NÓTA AN ÚDAIR: Is é an teideal an dialann i nGaeilge; Is é an leagan Béarla-theanga an teideal “Equality Wins!” Tá mé ag soláthar leagan Meiriceánach Béarla agus aistriúchán Gaeilge de mo earra. Is iad na haistriúcháin caoinchead Google Translate, toisc go bhfuil mé aon eolas ag obair iarbhír ar an nGaeilge.


A strong majority of voters in the Republic of Ireland have voted to ratify an amendment to the Irish Constitution that will allow gay and lesbian couples to enjoy the same right to marry that heterosexual couples currently enjoy. With all 43 Dáil (lower house of the Oireachtas, the Irish national legislature) constituencies having counted votes, there were a total of 1,935,907 valid votes cast in the marriage equality referendum. Of those valid votes, 1,201,607 votes were cast in favor of marriage equality, and 734,300 votes were cast in opposition to marriage equality. Rounded to the nearest hundredths of a percent, 62.07% votes were cast in favor of marriage equality, and 37.93% of votes were cast in opposition to marriage equality. As only a simple majority is required to ratify an amendment, marriage equality is officially law of the land in the Republic of Ireland.

This is an historic victory for supporters of equality for two major reasons. First, the Republic of Ireland will now and forever be known as the first sovereign country to approve marriage equality in a public referendum. Second, the Republic of Ireland is an historic stronghold of the Catholic Church, which has aggressively defended discrimination against gay and lesbian couples and has strongly opposed all efforts around the world to allow gay and lesbian couples to marry.

Irish voters have bravely stood up to the Catholic Church and other supporters of discrimination by voting to ratify the marriage equality amendment. Love has won in Ireland!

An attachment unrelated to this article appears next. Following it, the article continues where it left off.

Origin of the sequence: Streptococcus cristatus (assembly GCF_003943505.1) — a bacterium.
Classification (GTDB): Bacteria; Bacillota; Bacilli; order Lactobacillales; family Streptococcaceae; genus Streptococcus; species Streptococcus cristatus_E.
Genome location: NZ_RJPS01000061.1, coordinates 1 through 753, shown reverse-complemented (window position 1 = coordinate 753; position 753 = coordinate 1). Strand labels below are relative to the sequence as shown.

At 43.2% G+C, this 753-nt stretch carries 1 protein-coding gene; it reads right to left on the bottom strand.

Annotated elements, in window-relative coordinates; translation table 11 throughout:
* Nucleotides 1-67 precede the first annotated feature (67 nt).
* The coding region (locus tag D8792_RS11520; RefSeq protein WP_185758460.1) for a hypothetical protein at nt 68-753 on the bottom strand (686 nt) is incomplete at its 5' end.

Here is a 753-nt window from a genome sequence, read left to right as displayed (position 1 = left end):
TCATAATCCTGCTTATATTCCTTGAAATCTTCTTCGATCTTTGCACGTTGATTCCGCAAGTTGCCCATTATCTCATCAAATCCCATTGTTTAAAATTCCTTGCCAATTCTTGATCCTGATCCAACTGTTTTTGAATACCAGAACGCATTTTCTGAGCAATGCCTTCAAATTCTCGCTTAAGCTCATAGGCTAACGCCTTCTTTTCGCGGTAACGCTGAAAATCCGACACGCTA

Tromlach láidir na vótálaithe i bPoblacht na hÉireann tar éis vótáil leasú ar Bhunreacht na hÉireann a chuirfidh ar chumas lánúineacha aeracha agus leispiacha chun taitneamh a bhaint as an ceart céanna chun pósadh go taitneamh a bhaint as lánúineacha heitrighnéasacha láthair a dhaingniú. Le gach 43 Dála (teach íochtarach an Oireachtais, na hÉireann náisiúnta reachtas) dáilcheantair a bhfuil vótaí a chomhaireamh, bhí iomlán de 1,935,907 vótaí bailí a caitheadh sa reifreann chomhionannais pósadh. As na vótaí bailí, bhí a caitheadh 1,201,607 vóta i bhfabhar comhionannas pósadh, agus cuireadh chaith 734,300 vóta ina gcoinne comhionannas pósadh. Slánaithe go dtí na chéadú gaire de faoin gcéad, bhí chaith 62.07% vóta i bhfabhar an chomhionannais pósadh, agus bhí 37.93% de na vótaí arna gcaitheamh i gcoinne comhionannas pósadh. Toisc go bhfuil ach tromlach simplí de dhíth leasú a dhaingniú, tá comhionannas pósadh hoifigiúil dlí ar an talamh i bPoblacht na hÉireann.

Is é seo an bua stairiúil do lucht tacaíochta an chomhionannais ar dhá chúis mhóra. Gcéad dul síos, beidh an Phoblacht na hÉireann anois agus go deo ar a dtabharfar an chéad tír ceannasach chun comhionannas pósadh cheadú i reifreann poiblí. Dara, is é an Phoblacht na hÉireann ina dhaingean stairiúil an Eaglais Chaitliceach, a bhfuil a chosaint aggressively idirdhealú in aghaidh lánúineacha aeracha agus leispiacha agus tá láidir i gcoinne gach iarracht ar fud an domhain chun ligean lánúineacha aeracha agus leispiacha chun pósadh.

Vótálaithe na hÉireann a sheas cróga suas go dtí an Eaglais Chaitliceach agus lucht tacaíochta eile idirdhealaithe ag vótáil an leasú chomhionannais pósadh a dhaingniú. Grá bhuaigh in Éirinn!